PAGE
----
It's been a very long time. For lots of reasons, I took a long sabbatical from the world of birth advocacy. Kind of spontaneously, I (and some friends) decided to go to the recent ICAN conference this year (2016). I've discovered that there's still a spark there. I don't know what that means, exactly - my cesarean babies will be turning 18 this year - but I do know I still think I've got something to contribute. So, here I am again - it'll be sporadic but maybe I do still have something to write about.
This is still the place where most of what I write ends up. Hopefully it'll help you in some way - Gretchen
Where I am Now I found this recently. It’s always interesting to read things years later. I guess I’d call this the middle piece between “You Should Be Grateful” and “8 Years Later” – a look at where I was about 4 years after the cesarean. Of course, the part that makes me cringe a little is that I had such hopes that I’d learned my lesson about control…of course, that didn’t end up to be true at all, and the next 4 years have also been marked with struggles and questions, ultimately quite a few unanswered ones. I do still struggle with not being “angry” anymore and what that means…and I still can’t say with complete honesty that it was “worth it”.
8 Years Later I just wrote this, one month shy of the 8th anniversary of my boys' entrance into this world. Evidently, its the third part of what is now a trilogy of sorts. Along with Where I am Now, you can call it a companion piece to You Should Be Grateful. I guess its a look at what's there when the anger fades a bit more.
Drugs in Birth One of the areas where there is little true informed consent is the use of drugs during labor. So I decided to discuss a common side effect -- itching -- and illustrate why there isn't good informed consent and why routine use of drugs might not be such a great idea.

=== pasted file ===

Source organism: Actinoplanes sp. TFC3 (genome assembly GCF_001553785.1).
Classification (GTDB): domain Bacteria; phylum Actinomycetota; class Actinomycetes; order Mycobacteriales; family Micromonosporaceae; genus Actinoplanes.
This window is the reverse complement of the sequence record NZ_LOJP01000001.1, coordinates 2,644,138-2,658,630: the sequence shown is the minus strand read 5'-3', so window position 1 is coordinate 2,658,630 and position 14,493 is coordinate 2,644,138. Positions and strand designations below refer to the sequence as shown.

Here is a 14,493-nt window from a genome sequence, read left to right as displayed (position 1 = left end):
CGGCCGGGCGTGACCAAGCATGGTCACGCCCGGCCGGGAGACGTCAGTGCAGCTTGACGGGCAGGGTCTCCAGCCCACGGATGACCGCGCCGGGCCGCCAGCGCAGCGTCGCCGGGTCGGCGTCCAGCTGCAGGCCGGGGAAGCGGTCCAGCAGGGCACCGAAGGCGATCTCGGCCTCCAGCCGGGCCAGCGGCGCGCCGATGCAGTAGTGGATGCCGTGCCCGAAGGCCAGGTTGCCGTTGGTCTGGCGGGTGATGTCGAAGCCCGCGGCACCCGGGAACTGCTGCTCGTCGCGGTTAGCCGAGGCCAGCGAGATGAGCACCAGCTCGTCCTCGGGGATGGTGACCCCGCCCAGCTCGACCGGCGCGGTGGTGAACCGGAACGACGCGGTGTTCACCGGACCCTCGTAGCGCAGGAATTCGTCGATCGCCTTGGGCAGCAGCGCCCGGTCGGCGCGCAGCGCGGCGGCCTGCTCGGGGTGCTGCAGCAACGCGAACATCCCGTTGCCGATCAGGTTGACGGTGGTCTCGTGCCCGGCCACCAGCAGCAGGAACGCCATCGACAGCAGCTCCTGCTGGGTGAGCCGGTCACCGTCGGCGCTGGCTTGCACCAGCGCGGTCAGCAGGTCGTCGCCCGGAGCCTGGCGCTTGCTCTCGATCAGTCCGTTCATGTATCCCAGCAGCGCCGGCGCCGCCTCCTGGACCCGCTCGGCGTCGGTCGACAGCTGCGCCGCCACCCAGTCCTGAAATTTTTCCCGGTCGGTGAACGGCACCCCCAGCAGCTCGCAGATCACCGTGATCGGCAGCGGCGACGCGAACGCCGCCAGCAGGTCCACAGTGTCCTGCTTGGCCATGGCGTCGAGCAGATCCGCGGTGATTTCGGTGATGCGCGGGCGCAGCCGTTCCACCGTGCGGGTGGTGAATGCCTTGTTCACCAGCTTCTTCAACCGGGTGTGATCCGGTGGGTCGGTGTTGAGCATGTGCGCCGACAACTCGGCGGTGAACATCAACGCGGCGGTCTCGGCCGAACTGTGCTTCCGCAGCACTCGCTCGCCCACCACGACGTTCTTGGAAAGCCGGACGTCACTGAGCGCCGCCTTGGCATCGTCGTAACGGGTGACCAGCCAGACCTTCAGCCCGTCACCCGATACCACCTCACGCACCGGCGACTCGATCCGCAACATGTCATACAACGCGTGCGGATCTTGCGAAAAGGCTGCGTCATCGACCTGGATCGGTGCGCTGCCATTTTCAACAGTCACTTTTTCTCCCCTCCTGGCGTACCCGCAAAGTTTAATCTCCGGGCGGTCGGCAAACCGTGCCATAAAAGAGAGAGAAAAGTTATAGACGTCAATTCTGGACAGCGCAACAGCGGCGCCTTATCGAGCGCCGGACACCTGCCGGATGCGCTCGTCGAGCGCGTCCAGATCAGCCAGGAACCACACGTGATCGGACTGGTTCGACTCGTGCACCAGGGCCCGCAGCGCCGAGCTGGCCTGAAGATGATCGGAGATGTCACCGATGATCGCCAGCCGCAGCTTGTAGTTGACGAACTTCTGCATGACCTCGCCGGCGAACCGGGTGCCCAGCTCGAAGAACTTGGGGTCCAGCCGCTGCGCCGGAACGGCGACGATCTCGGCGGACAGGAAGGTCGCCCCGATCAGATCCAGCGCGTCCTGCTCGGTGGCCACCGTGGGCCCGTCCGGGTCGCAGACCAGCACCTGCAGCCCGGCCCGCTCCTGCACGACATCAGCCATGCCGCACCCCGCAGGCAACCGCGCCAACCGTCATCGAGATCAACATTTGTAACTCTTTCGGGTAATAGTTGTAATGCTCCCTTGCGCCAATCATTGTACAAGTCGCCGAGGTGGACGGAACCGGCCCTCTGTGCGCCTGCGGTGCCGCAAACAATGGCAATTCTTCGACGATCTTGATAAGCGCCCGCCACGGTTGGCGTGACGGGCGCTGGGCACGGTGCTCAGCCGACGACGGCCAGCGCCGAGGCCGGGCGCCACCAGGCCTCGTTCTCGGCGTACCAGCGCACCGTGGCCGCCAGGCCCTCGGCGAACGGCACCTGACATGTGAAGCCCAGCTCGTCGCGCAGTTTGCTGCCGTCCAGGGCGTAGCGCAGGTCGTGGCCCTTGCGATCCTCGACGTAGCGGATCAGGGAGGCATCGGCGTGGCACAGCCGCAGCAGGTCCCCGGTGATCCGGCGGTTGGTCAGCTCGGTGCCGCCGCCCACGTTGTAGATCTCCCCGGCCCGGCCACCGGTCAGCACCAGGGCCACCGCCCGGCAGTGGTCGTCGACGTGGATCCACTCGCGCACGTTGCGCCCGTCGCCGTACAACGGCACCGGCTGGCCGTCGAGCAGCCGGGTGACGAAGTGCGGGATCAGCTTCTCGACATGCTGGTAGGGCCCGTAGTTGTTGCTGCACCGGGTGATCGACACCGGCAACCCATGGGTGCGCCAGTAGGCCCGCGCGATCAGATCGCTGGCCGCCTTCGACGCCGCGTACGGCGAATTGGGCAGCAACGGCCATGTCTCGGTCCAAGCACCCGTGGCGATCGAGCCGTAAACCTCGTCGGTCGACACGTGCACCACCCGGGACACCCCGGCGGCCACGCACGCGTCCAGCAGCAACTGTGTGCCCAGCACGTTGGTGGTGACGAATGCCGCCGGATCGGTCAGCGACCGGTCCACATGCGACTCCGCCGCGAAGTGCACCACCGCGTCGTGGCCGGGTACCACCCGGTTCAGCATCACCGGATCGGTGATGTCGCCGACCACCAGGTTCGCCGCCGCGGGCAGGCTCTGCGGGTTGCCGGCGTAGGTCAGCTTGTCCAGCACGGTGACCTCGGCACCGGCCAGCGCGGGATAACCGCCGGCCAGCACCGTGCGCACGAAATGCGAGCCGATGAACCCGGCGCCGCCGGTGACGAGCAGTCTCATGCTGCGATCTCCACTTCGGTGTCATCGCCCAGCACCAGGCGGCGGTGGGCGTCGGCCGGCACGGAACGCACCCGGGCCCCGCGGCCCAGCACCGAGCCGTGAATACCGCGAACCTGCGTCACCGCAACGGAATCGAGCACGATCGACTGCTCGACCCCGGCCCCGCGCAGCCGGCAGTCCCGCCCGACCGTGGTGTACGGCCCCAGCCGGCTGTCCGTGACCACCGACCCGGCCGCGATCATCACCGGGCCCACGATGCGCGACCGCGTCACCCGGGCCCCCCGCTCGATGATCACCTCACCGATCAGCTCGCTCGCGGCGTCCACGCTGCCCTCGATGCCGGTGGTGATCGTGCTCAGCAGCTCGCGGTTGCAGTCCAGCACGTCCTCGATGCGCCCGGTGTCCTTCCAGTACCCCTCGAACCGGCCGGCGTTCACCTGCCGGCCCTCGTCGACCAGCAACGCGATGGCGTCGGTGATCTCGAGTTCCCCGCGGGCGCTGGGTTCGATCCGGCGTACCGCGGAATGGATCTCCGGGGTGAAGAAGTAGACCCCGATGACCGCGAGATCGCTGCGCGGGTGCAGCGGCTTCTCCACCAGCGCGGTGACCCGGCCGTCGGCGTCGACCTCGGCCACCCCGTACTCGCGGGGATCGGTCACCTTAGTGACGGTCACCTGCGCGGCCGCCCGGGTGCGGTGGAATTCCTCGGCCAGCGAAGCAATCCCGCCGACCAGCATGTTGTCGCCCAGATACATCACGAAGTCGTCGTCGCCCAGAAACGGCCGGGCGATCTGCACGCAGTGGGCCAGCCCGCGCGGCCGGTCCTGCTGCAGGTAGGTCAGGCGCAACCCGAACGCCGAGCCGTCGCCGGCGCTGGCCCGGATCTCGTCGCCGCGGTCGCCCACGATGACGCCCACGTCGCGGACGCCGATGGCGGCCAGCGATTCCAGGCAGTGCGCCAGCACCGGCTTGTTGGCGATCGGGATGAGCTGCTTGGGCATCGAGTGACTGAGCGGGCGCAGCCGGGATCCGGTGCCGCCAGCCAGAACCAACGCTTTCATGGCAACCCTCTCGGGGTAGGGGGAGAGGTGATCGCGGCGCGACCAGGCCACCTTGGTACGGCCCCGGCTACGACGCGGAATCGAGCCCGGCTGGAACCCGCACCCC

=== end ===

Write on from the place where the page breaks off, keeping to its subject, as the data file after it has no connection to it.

Feelings: Can't live with 'em, can't live without 'em? This was written in response to several conversations I've had recently about healing and pain and how one even begins to navigate emotions that are so powerful and frightening. Needless to say, I'm no expert but I have been working on it. This is what I've come up with so far, with a lot of help from wiser people than myself.
How I got from There to Here: My Path to a Homebirth I’ve written this sort of explanation several times, in several forums. My journey to planning a homebirth started about a month before my cesarean, when it began to look more and more like I was going to have that cesarean I would “never have”. I think that in some ways, I’m a surprising person to be a homebirth advocate – at least I do know that I’ve been asked how I came to choose homebirth a number times. So, if that’s something you’ve ever wondered, here’s the explanation.
Cesarean Surgery: Lessons, Purpose and Reasons This is another essay that I'm not clear on exactly when I wrote it but I think it was later in the period of time when I was writing so much. It is a part of how I'm learning to integrate my experience into the whole of my life. I hope it provokes some thought in others.
Planning for Birth: Unconscious Assumptions and Compromise As women in this time and place, we have a tendency (for the most part) to worry about what "other people think". The "nice/good girl" syndrome is a very real thing, even in women like me who usually aren't particularly concerned about what most people think (pregnancy can make the most assertive woman do and say things she is shocked about later). The problem is, being a "nice girl" when it comes to planning a birth often leads to plans that aren't in the best interest of the woman or her baby.